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Object Oriented PHP

I am new to PHP, just one day new. But I am otherwise a seasoned
programmer on many other languages like C, VB 6, C#, VB.NET, Win32
platform and have some tiny bit experience in MFC, C++, Python.

All the tutorials I read so far about PHP contain procedural examples.
I haven't yet come accross a tutorial on the object oriented PHP. Could
someone point me to one?

Jun 17 '06
73 4522
Tony Marston wrote:
"David Haynes" <da***********@ sympatico.ca> wrote in message
news:Tv******** ***********@fe2 6.usenetserver. com...
Tony Marston wrote:
"Jerry Stuckle" <js*******@attg lobal.net> wrote in message
Actually, things like private declarations are very important. They are
unimportant only to those who don't understand OO programming - or those
who are sloppy in their implementations .
You don't *need* private declarations. Code will work just as well
without them.

What the heck! Let's just throw away multiply and divide. We don't *need*
them. We can just use add and subtract.

Heck! Why do we need subtract? We can just add negative values.

Hey! Assembler works well without private declarations. Let's just pitch
PHP all together.

The point is that constructs are added to language to assist in the
functionality and maintainability of programs written in that language.
The introduction of private and protected adds to the maintainability both
through its inherent protection capabilities and its clarity of intent for
the maintainer.

Now if PHP could just get polymorphism...


OOP with PHP already has polymorphism. You obviously don't know what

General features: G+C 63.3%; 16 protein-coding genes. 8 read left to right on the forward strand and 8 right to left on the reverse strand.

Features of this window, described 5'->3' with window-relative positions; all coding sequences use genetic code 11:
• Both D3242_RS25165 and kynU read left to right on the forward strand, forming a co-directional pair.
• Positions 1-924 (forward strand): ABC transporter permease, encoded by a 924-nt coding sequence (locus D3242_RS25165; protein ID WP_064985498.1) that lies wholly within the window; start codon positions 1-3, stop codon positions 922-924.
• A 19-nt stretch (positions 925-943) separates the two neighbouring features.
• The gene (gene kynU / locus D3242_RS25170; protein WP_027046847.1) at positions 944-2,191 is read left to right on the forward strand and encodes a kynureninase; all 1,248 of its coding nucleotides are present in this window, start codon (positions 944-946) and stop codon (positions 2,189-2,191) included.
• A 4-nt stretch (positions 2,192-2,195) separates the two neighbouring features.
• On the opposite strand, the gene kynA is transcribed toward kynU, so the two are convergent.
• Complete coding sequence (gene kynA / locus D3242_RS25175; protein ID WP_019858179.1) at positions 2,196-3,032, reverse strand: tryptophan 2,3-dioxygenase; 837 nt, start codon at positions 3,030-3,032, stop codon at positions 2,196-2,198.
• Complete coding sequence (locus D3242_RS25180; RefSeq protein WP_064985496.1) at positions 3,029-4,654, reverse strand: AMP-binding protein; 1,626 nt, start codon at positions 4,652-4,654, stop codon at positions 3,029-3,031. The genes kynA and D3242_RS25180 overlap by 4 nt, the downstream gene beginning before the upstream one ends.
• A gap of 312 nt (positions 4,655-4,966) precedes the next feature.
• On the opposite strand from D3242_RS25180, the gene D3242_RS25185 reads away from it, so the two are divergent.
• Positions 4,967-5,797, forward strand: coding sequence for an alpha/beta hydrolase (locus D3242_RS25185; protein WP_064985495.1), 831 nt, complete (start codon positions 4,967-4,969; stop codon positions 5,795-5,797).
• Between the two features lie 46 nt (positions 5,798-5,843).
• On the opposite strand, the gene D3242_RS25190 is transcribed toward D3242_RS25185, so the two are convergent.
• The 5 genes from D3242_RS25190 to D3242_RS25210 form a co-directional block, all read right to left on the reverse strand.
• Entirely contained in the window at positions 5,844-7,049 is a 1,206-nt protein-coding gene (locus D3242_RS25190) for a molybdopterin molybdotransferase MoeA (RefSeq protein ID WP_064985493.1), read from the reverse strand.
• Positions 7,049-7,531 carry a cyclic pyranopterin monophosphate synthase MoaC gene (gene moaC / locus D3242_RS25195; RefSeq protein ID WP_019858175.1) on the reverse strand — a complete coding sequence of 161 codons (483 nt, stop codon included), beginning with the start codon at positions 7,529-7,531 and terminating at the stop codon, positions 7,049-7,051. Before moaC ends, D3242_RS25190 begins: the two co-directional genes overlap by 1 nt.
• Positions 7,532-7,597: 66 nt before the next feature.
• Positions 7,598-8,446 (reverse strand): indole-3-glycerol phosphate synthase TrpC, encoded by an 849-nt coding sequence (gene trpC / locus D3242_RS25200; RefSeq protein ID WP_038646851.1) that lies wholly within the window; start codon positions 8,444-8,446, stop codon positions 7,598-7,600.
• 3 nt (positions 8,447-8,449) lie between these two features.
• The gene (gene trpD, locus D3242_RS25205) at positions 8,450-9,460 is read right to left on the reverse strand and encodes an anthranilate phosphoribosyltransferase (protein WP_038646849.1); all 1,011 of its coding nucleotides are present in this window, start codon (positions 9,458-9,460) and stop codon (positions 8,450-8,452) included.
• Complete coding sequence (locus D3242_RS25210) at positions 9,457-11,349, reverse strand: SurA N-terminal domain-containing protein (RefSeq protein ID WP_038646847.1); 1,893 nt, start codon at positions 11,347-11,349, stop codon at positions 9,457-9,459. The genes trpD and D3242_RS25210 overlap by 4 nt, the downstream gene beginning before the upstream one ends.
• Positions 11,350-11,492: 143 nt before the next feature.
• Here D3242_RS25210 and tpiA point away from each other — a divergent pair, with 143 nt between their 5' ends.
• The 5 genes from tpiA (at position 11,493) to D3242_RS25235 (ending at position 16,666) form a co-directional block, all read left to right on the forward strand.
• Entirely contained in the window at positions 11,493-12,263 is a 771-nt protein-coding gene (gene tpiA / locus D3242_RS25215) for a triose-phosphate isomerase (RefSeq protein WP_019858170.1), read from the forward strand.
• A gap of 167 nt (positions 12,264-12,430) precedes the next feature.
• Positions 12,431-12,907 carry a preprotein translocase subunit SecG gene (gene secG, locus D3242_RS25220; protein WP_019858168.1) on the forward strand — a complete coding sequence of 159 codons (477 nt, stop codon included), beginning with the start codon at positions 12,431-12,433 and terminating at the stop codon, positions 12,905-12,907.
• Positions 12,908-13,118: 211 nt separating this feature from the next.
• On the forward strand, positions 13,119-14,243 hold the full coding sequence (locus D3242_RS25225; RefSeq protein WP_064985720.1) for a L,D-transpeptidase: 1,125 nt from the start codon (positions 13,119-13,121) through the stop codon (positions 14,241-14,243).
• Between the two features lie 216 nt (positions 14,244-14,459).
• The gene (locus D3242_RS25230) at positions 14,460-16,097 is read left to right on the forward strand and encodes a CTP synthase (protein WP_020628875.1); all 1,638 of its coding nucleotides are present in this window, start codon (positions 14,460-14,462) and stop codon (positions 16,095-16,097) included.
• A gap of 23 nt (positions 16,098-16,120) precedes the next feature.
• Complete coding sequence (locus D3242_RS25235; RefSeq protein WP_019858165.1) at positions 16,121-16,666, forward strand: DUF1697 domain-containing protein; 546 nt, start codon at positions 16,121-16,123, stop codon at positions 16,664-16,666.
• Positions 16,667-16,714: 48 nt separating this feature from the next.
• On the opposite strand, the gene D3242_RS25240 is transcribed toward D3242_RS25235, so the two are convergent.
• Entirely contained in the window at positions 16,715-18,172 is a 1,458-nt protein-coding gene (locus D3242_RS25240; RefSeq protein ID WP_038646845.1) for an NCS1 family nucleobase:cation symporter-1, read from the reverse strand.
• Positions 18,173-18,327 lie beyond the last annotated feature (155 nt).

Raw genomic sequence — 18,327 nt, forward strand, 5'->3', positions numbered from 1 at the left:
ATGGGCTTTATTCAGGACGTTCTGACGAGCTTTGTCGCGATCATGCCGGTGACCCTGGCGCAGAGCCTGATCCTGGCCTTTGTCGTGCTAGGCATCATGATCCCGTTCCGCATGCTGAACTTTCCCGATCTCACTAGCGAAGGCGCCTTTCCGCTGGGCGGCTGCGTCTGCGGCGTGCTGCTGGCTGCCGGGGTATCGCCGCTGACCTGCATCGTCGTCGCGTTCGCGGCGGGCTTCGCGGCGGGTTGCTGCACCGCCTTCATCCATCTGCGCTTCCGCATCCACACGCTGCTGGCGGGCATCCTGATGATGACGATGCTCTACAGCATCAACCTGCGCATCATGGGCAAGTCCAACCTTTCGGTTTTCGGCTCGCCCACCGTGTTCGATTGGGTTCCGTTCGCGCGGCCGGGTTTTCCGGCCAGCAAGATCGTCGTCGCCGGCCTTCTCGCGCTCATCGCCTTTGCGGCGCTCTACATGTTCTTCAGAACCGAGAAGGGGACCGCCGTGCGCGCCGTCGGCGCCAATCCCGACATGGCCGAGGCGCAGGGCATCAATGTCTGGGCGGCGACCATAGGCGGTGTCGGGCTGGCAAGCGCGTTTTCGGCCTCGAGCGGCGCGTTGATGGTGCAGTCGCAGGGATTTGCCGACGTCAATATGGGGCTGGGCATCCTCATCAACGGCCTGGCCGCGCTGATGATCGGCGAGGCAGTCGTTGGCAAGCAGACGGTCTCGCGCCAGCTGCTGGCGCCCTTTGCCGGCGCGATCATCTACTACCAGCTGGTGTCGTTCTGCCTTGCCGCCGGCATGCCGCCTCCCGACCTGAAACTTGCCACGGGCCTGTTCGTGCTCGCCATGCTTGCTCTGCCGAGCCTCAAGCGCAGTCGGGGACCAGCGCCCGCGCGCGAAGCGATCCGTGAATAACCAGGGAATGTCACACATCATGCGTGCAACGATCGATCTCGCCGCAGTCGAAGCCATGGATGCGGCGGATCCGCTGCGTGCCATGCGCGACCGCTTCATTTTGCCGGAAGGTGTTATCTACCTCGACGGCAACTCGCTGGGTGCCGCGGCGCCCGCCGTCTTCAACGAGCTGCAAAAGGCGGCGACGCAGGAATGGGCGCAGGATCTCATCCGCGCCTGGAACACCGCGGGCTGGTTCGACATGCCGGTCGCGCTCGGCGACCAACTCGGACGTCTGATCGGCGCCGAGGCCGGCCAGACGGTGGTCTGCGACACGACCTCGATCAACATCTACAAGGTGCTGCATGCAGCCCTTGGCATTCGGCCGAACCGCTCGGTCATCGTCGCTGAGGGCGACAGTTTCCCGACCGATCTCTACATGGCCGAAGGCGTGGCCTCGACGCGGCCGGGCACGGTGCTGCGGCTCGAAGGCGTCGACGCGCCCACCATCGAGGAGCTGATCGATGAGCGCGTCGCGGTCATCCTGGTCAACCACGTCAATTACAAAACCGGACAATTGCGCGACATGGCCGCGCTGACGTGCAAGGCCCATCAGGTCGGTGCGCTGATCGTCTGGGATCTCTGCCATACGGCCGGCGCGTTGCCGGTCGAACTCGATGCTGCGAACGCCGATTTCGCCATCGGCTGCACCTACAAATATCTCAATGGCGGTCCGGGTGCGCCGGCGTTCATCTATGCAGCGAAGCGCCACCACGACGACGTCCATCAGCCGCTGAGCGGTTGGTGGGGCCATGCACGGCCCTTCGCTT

polymorphism means.

Tony:

PHP5 has weak polymorphism but not true polymorphism in the sense that
it is used in OOP.

You cannot, for instance, have multiple constructors for an object where
the number of the arguments to the constructor are variable. Yes, you
may supply default values to 'optional' arguments but consider this example:

class Foo {
function __construct($on e, $two="two", $three="three") {

I cannot instantiate this object as new Foo($one, $three) since there is
no typing on the arguments and, therefore, no signature for a 'one,
three' contructor. Nor could I define multiple __constructor() methods
to allow for the new Foo($one, $three) case.

This type of action is common in other OOP languages such as Java and C++.

To add to the confusion from an OOP programmer's viewpoint, in order to
invoke the 'default' value for $three, I *must* supply a value for $two.
That is, new Foo($one, , $three) is syntactically illegal and there is
AFAIK no way to specify that we want $two to take its default value
while supplying a value for $three.

So, maybe its not me who is unclear on the concept of polymorphism...

-david-

Jun 25 '06 #21
On 2006-06-25, David Haynes <da***********@ sympatico.ca> wrote:
PHP5 has weak polymorphism but not true polymorphism in the sense that
it is used in OOP.
So how would you define polymorphism? And what exactly are the
differences between 'weak' and 'true' polymorphism?

If i look at http://en.wikipedia.org/wiki/Polymor...ter_science%29

"The concept of polymorphism applies to data types in addition to
functions. A function that can evaluate to and be applied to values of
different types is known as a polymorphic function. A data type that
contains elements of different types is known as a polymorphic data
type."
function __construct($on e, $two="two", $three="three") {

I cannot instantiate this object as new Foo($one, $three) since there is
no typing on the arguments and, therefore, no signature for a 'one,
three' contructor.


Imho that's the same as saying: I'm standing with my back against a wall,
and now i'm wondering why i can't step backwards anymore...

Define your constructor as __constructor($ args) and handle with
func_num_args and func_get_args(s ) any number of parameters...

(I do agree that the language/compiler can, probably should, make this
easier... But that's a different discussion.)

--
Met vriendelijke groeten,